Economically, if the EU can no longer rely on the US and global trade as growth engines, it will have to find other, domestic sources of growth. Fiscal orthodoxy will have to be replaced by investment in infrastructure and innovation, as well as in skills and training for those left behind by change. Ideally, the EU should pursue ambitious programmes to deepen the European single market in services and capital to drive faster productivity growth. Monetary policy needs to cushion any weakening of demand brought on by the increased political uncertainty, if necessary with more aggressive tools than considered so far.

Other important areas of EU policy will also be threatened. Trump believes that climate change is a hoax, and the majority of Congressional Republicans seem to agree with him. That makes combating global warming a serious problem. The EU needs to talk urgently to other major emitters of greenhouse gases, particularly China, to see how something can be salvaged, even if the US goes back on the progress made under Obama. 

For the UK, the implications of Trump's victory are unclear. He supports Brexit, and has had Nigel Farage as an adviser. Trump's advisers have suggested that he would favour a trade agreement with the UK (though presumably he would want it to be tilted in favour of the US – naturally enough, given the relative sizes of the two markets). But it is hard to see how the UK's interest in European security and countering the Russian threat, or its need to counter both domestic and foreign terrorism, would be served by Trump's policies. If America concluded that Eastern Europe was a legitimate sphere of influence for Russia, and that the best way to fight terrorism was a combination of anti-Muslim discrimination, torture and extreme violence in the Middle East, those policies would damage UK interests. The UK would have to adopt policies clearly distinct from those of the US.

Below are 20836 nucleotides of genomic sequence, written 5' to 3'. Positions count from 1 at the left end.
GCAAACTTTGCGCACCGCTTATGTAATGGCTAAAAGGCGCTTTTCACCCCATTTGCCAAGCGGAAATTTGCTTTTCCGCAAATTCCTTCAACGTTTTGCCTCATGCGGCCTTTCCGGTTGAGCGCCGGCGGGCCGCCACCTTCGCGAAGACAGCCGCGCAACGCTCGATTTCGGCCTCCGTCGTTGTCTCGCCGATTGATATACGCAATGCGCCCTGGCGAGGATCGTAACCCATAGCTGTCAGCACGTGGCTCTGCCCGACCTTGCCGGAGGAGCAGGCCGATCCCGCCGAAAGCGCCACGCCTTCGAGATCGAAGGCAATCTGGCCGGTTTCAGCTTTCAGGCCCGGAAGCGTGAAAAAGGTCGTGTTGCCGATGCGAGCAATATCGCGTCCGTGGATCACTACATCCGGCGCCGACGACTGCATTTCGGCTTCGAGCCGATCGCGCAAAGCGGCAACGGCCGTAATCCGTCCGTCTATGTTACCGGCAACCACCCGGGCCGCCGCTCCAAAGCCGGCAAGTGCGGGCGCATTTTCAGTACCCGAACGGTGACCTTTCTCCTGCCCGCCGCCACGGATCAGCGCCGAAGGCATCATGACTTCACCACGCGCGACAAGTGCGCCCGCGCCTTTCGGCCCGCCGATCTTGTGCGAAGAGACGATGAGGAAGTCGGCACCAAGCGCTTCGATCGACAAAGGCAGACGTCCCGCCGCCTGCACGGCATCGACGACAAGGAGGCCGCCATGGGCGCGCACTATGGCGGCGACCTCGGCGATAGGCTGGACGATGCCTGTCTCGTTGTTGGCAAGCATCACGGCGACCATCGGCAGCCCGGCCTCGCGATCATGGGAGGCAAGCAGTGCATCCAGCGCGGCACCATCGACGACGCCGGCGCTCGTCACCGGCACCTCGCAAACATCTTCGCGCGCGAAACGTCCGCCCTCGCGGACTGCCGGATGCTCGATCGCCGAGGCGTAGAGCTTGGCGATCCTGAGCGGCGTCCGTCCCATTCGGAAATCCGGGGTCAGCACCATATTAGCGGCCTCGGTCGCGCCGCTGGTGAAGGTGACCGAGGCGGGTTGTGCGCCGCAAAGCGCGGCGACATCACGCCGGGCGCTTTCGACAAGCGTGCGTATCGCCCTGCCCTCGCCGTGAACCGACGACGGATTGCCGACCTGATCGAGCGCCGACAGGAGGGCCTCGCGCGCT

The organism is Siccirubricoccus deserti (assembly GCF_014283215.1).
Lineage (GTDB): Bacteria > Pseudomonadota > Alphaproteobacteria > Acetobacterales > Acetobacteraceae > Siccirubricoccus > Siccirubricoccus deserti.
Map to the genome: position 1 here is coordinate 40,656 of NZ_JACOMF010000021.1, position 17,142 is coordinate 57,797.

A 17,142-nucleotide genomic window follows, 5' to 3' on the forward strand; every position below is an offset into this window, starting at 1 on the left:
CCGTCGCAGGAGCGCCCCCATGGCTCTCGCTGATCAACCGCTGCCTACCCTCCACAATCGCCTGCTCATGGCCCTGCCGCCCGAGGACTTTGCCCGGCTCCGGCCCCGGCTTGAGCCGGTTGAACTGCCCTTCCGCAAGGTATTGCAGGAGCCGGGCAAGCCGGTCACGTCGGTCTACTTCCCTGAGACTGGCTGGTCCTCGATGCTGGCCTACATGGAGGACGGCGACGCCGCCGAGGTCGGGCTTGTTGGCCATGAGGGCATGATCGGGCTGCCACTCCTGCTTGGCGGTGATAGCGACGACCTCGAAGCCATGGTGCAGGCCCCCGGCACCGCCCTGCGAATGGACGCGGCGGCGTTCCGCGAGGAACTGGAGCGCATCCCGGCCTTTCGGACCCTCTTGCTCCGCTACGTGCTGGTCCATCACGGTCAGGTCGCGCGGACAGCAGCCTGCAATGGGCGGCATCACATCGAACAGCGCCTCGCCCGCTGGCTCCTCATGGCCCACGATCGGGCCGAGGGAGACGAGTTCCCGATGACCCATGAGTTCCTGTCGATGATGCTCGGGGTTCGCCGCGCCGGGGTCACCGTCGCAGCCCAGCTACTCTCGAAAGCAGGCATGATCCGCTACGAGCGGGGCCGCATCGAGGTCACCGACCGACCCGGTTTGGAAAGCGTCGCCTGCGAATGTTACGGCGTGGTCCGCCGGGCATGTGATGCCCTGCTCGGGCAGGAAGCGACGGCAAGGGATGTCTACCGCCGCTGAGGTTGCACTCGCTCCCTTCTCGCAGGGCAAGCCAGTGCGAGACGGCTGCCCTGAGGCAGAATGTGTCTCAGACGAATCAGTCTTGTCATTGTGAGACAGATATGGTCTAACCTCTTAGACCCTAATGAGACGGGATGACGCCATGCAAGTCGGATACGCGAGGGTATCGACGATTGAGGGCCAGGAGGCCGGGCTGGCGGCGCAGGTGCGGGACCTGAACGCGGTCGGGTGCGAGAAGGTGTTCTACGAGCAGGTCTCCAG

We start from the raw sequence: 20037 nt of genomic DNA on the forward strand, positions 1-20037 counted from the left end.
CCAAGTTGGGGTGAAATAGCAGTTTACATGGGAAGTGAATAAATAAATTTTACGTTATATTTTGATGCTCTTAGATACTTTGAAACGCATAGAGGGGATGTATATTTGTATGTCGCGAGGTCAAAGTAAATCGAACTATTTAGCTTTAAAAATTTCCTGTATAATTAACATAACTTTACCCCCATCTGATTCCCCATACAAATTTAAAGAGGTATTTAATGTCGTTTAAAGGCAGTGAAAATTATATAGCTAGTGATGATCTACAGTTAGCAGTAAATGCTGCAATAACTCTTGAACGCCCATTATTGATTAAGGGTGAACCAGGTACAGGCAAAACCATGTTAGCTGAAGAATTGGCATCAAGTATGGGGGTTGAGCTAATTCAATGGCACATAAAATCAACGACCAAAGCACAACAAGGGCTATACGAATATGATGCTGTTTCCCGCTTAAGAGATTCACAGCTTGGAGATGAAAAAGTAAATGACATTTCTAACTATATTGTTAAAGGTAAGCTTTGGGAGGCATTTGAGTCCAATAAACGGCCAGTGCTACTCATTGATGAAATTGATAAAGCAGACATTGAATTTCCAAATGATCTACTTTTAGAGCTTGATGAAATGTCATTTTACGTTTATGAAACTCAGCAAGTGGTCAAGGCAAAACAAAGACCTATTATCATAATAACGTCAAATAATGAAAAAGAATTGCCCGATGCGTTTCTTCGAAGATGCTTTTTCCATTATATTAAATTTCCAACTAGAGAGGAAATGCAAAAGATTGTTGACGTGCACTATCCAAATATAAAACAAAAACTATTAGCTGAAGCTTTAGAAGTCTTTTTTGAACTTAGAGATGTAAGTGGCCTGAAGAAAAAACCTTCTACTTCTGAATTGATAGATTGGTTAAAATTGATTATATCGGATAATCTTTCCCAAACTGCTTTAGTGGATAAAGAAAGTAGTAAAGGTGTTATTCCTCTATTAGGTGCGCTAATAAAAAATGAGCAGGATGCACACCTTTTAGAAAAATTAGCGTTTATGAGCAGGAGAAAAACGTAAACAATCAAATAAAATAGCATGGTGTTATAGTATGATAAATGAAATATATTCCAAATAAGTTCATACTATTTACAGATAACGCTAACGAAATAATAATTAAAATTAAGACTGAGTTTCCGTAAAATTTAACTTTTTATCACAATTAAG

In terms of Brexit, the UK should focus on leaving the EU with the minimum damage to its relations with its European partners. That argues for minimising its demands and trying to achieve a quick agreement. Any illusion that some combination of the US and the Commonwealth would be a workable alternative to partnerships within the EU should have been dispelled by May's visit to India and Trump's victory (though some on the right wing of the Conservative Party may urge the UK to adopt anti-immigration and counter-terrorism policies more like Trump's). 

If the UK is not to take a big economic hit, it needs to stay inside the single market. It should therefore look for the best fig leaf it can find for conceding to the EU on free movement; it should not make cutting EU migration its top priority, and then try to salvage what it can of its market access. And it needs to step up its reassurance to allies and partners that it sees British security and European security as indivisible. The UK has already increased its planned contributions to NATO forces in Central Europe as a way of showing that it is not turning its back on allies and partners; it needs to redouble its efforts, and to encourage others to do likewise. 

Trump's election is a watershed moment for 'The West' as it has existed since the end of the Second World War. The American population has voted for a man who has shown no attachment to the ideals of democracy, free trade or the rule of law that (to varying degrees) motivated his predecessors from Franklin Roosevelt to Barack Obama. It may in the end be possible to work with him and to protect the essence of the post-war international order. But 2016 has been a year when Western voters decided that they wanted to try something different; all the signs are that it will be something worse.

Ian Bond is director of foreign policy at the Centre for European Reform.